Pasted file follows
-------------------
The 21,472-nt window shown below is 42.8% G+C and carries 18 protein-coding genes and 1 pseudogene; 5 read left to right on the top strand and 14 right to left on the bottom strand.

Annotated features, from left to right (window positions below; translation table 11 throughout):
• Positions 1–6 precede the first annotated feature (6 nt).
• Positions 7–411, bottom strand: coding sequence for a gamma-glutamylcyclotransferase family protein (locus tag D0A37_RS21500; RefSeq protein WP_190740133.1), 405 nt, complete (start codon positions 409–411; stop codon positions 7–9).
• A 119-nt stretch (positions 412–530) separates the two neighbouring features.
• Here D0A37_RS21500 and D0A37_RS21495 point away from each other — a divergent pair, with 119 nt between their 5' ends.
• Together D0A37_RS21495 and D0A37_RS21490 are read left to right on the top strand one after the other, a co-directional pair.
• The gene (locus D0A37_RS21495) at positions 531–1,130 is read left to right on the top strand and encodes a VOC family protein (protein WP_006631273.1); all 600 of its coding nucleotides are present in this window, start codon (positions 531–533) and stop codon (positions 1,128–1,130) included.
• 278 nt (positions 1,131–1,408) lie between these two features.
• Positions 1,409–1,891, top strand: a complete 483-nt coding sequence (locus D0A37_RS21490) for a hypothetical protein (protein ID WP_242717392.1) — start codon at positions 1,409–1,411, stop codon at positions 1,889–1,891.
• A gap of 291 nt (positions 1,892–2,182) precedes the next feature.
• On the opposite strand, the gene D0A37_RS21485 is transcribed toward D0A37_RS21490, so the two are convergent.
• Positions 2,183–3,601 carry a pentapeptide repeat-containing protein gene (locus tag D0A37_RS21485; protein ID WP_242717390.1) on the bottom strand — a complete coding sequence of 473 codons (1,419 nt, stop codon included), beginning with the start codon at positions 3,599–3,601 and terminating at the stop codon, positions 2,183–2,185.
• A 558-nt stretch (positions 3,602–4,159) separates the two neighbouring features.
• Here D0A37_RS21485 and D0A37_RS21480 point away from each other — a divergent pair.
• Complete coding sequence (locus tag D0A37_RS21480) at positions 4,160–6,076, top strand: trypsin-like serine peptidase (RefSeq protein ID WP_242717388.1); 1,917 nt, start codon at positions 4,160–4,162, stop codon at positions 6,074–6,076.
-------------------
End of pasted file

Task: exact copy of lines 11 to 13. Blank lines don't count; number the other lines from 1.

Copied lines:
• A gap of 291 nt (positions 1,892–2,182) precedes the next feature.
• On the opposite strand, the gene D0A37_RS21485 is transcribed toward D0A37_RS21490, so the two are convergent.
• Positions 2,183–3,601 carry a pentapeptide repeat-containing protein gene (locus tag D0A37_RS21485; protein ID WP_242717390.1) on the bottom strand — a complete coding sequence of 473 codons (1,419 nt, stop codon included), beginning with the start codon at positions 3,599–3,601 and terminating at the stop codon, positions 2,183–2,185.